Tag Archives: Mott the Hoople

Which have been your favourite band reunions?

Seven spectacular reunion gigs

The communal celebration of a band’s legacy, the return of a classic sound and unforgettable songs, the emotional resonance of seeing members sharing a stage again after many years apart; there can be something very,very special about reunion gigs of your favourite bands. As the reunited line-up of Ozzy, Geezer and Tony prepare to play their final Black Sabbath show I look back on some pretty special band reunions. In no particular order, here are seven spectacular reunions I’ve been lucky enough to witness in recent years.

1. Black Sabbath 2014 and 2017 – Truly one of the great reunions of modern times, even without original drummer Bill Ward. Back in 2014 when Sabbath played Hyde Park I wrote ‘Osbourne’s ups and downs have certainly been well-documented and Iommi has been undergoing debilitating bouts of chemotherapy over the past two years. All of that is a world away from tonight’s performance, however, and the band members are all blisteringly on form. They commence with a stunning version of War Pigs and one by one the classics are reeled off: Snowblind, Fairies Wear Boots, Iron Man. The sound is great. The guitars, drums and vocals are everything you would want at a Sabbath gig.’ When dates were announced for The End tour I had zero hesitation in snapping up a ticket. Reviews from 2014 here and from 2017 here.

2. Status Quo ‘Frantic Four’ 2013 and 2014 – Although Status Quo continued to fill arenas each year, there was something very special and very emotional about seeing the classic ‘frantic four’ line-up of Alan Lancaster, John Coghlan, Rick Parfitt and Francis Rossi walk on stage at the Hammersmith Apollo after a 32-year absence. The earthy, rocky, bluesy brand of boogie they played that night was quite different from the keyboard-heavy pop-rock act that normally tours under the Quo banner these days and the crowd were absolutely ecstatic. Sadly, following the tragic death of Rick Parfitt, it’s something that can never be repeated now, but I was lucky enough to see them on both the original reunion tour in 2013 and the follow-up a year later. Here’s my review from 2014.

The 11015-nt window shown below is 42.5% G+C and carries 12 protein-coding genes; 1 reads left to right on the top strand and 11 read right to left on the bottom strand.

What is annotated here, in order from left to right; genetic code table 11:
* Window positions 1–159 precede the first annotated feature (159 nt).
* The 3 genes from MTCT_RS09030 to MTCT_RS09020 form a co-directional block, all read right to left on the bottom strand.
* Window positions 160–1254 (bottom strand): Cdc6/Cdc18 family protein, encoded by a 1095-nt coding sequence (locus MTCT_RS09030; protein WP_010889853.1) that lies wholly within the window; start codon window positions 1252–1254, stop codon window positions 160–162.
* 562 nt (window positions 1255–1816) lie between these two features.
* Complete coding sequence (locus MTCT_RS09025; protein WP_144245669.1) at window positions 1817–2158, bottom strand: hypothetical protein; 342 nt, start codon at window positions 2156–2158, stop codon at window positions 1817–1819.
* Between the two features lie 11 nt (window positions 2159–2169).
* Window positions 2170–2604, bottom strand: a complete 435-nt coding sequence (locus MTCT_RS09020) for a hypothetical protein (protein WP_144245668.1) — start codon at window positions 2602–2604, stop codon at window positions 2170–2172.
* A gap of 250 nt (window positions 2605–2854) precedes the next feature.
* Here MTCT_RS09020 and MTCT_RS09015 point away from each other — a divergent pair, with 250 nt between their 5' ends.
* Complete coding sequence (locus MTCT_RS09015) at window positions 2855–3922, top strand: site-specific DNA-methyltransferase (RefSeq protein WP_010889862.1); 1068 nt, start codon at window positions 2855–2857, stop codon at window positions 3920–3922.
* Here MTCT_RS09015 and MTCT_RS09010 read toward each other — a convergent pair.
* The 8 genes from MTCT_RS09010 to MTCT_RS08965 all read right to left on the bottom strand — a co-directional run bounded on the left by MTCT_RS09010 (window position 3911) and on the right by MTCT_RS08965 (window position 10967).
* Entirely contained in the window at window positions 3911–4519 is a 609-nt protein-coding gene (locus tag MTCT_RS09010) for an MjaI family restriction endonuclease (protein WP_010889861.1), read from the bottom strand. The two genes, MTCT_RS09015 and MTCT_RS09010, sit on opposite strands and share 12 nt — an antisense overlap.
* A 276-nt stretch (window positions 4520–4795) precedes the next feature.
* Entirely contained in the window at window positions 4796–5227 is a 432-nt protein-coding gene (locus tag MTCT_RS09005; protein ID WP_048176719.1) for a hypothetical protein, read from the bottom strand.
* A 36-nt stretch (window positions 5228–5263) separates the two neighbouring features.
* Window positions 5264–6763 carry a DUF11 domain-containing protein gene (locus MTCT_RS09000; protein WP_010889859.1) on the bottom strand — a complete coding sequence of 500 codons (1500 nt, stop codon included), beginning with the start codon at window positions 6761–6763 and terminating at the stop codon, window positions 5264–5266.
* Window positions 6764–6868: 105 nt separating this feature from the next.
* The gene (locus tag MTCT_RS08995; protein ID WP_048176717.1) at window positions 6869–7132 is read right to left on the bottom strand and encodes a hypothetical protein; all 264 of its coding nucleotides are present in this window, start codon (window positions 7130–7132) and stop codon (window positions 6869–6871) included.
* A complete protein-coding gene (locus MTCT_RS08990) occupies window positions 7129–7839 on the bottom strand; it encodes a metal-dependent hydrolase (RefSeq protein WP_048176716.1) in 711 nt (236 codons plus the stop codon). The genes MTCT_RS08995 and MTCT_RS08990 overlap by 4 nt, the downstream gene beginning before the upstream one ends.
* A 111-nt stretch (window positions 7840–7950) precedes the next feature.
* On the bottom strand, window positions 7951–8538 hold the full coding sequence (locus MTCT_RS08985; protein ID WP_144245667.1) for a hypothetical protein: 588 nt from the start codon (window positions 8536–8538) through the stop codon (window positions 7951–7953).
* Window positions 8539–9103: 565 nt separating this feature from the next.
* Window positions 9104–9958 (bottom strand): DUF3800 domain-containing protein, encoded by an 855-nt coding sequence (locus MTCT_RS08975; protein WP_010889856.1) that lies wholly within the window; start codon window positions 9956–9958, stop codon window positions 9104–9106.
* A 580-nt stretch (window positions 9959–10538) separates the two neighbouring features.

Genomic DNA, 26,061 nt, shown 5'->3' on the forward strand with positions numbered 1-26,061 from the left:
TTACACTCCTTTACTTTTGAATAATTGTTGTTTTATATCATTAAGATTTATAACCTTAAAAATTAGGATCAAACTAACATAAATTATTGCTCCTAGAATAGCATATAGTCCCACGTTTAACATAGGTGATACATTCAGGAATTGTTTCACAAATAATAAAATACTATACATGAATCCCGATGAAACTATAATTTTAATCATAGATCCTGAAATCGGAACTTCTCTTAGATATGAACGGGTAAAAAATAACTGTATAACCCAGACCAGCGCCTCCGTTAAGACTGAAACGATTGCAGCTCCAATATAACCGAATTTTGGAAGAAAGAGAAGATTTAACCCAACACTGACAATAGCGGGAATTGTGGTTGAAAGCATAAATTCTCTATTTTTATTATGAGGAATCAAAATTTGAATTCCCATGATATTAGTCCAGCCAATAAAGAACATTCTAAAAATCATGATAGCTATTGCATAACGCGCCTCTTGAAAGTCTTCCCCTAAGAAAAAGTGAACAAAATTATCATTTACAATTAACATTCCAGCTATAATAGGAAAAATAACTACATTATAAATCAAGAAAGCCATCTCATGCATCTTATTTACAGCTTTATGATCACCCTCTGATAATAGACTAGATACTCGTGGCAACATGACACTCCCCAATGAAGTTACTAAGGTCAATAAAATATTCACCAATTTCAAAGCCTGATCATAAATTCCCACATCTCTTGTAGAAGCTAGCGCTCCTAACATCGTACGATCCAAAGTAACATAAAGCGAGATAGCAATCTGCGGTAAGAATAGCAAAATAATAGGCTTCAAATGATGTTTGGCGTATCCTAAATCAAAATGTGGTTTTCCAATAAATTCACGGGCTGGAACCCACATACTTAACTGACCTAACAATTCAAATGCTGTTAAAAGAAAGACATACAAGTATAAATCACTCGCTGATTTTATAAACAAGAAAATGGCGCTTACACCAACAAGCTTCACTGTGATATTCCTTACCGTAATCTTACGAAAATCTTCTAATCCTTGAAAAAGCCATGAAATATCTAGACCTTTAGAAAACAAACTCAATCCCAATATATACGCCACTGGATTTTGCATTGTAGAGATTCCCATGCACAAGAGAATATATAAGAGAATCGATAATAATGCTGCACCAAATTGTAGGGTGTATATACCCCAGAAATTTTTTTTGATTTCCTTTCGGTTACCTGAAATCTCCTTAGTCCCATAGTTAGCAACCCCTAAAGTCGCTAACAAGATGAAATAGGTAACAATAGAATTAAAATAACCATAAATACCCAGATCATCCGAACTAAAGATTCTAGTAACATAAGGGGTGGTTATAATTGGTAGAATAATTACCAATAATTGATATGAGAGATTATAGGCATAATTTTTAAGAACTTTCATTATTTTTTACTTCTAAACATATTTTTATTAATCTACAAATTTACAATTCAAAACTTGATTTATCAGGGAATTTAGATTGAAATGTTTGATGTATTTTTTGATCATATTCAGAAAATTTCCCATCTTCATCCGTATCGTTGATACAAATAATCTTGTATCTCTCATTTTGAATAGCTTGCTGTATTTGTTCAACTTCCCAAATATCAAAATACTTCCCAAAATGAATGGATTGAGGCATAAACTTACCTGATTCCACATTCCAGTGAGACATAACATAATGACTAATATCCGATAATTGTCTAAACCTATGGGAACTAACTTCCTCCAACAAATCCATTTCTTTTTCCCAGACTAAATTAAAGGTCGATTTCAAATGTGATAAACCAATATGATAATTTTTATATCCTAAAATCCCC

3. Mott The Hoople 2009 and 2013 – I have loved Mott The Hoople ever since discovering one of their albums second-hand as teenager in the early 80s. And although I’d seen Ian Hunter solo before I was amazed to open the Guardian guide one Saturday morning and see an advert for a Mott The Hoople reunion at the Hammersmith Apollo with all the original members, 35 years after the bands demise. Although alzheimer’s was beginning to take its toll on drummer Dale Griffin he joined the band for the encores in 2009. Hugely emotional, it was a glorious celebration of a criminally under-rated band and remains one of my favourite gigs of all time and remains a text-book case of how to pull off a reunion with dignity, style, emotion and meaning. I saw the band again at the O2 when the reunion (sans Griffin) was repeated four years later. The sad deaths of both Dale Griffin and bass-player Overend Watts in the past year remind us how privileged Mott fans were to get their long-awaited reunion when they did.

4. Beach Boys 2012– While I’d seen a couple of stunning solo shows from Brian Wilson, I’d never been at all tempted by the Mike Love-fronted band that continued to tour under the Beach Boys name. But when it was announced that the surviving Beach Boys (Brian Wilson, Mike Love, Al Jardine, Bruce Johnston and David Marks) would be re-uniting to celebrate the band’s fiftieth anniversary I snapped up tickets for friends and family as soon as they went on sale. A mega run-through of Beach Boys hits, a gloriously full sound (aided by musicians from Brian Wilson’s musically brilliant touring band) and a beautifully authentic-sounding new studio album, too, this was definitely a reunion not to be missed. Al Jardine’s voice was particularly outstanding still.

5. Blur 2009 and 2015 – Blur’s Hyde Park reunions have become something of a tradition. I saw the first in 2009 and although I missed the one for the 2012 Olympics I did see them again in 2015. ‘The crowd is hugely good natured and it’s very much a communal celebration in Hyde Park. These songs have stood the test of time and are rightly held in great affection, as are the band who play them’ is what I wrote at the time. My full review from 2015 here.

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6. Fotheringay 2015‘Sandy Denny was the finest British female singer-songwriter that ever lived. Fotheringay was the short-lived band she formed in 1970 on leaving Fairport Convention. It lasted less than a year, but forty-five years on the surviving members have reformed for a short tour and are playing their first London gig since 1970. Band reunions can elicit mixed reactions and some questions went through my mind on this one. However talented the remaining musicians are, would this be a worthwhile exercise with the band’s two main front-people, Sandy Denny and her husband Trevor Lucas, long since deceased? As soon as the band come on stage, though, and open with Nothing More, the opening number on the original Fotheringay album, all doubts are set aside.’ Full review here.